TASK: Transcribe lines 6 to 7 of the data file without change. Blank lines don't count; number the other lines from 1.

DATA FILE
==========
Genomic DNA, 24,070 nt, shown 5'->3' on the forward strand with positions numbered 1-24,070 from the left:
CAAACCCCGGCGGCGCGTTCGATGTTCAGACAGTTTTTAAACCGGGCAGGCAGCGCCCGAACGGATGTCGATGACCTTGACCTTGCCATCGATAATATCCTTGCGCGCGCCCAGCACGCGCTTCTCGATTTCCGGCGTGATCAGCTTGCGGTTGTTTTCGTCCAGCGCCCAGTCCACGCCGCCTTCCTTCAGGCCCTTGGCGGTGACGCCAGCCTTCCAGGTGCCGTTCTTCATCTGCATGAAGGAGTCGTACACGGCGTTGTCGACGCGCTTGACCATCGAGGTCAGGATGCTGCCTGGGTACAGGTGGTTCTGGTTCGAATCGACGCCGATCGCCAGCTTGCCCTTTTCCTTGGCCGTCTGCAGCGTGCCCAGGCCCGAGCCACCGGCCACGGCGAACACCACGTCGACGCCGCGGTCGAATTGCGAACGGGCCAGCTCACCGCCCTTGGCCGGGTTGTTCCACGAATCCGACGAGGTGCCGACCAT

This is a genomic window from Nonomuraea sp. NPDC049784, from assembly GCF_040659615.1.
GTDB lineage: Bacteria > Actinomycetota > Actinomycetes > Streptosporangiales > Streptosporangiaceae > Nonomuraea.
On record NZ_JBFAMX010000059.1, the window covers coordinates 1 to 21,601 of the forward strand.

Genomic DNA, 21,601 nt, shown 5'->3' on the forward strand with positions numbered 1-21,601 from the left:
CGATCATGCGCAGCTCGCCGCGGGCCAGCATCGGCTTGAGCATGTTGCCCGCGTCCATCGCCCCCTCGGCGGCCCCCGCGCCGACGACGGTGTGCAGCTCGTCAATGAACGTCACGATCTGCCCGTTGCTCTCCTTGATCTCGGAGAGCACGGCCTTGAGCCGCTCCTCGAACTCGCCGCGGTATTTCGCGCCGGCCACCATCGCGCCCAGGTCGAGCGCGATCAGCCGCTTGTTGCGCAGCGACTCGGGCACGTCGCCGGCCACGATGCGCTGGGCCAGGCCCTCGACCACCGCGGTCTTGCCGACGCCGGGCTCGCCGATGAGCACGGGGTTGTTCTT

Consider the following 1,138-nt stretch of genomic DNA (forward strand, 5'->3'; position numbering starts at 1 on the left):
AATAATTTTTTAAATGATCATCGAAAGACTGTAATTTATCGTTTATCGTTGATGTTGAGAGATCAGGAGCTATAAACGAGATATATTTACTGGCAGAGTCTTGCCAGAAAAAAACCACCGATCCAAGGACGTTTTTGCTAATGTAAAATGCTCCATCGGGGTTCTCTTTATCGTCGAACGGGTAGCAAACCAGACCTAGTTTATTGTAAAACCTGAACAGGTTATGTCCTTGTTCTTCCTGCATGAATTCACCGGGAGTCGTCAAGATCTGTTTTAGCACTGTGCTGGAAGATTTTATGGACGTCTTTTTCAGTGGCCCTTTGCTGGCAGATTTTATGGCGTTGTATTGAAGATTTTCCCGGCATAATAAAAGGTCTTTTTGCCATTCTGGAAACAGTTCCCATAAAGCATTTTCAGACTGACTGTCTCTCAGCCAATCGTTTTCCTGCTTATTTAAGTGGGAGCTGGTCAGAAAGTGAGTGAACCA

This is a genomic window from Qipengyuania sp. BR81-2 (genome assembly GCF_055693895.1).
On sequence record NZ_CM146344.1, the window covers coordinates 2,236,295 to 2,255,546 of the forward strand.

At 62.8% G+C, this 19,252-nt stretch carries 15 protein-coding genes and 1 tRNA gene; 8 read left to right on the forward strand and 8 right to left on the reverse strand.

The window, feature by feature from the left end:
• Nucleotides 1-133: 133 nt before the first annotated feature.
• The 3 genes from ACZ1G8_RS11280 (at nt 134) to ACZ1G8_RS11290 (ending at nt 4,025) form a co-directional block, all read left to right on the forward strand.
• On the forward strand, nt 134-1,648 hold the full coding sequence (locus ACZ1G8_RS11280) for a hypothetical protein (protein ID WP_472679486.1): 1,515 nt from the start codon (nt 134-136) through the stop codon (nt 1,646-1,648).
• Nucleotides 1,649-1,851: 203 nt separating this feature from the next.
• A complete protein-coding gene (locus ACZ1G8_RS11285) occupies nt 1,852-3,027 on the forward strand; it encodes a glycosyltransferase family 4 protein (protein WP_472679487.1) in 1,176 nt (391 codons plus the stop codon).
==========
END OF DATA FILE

Genomic DNA, 21,601 nt, shown 5'->3' on the forward strand with positions numbered 1-21,601 from the left:
CGATCATGCGCAGCTCGCCGCGGGCCAGCATCGGCTTGAGCATGTTGCCCGCGTCCATCGCCCCCTCGGCGGCCCCCGCGCCGACGACGGTGTGCAGCTCGTCAATGAACGTCACGATCTGCCCGTTGCTCTCCTTGATCTCGGAGAGCACGGCCTTGAGCCGCTCCTCGAACTCGCCGCGGTATTTCGCGCCGGCCACCATCGCGCCCAGGTCGAGCGCGATCAGCCGCTTGTTGCGCAGCGACTCGGGCACGTCGCCGGCCACGATGCGCTGGGCCAGGCCCTCGACCACCGCGGTCTTGCCGACGCCGGGCTCGCCGATGAGCACGGGGTTGTTCTT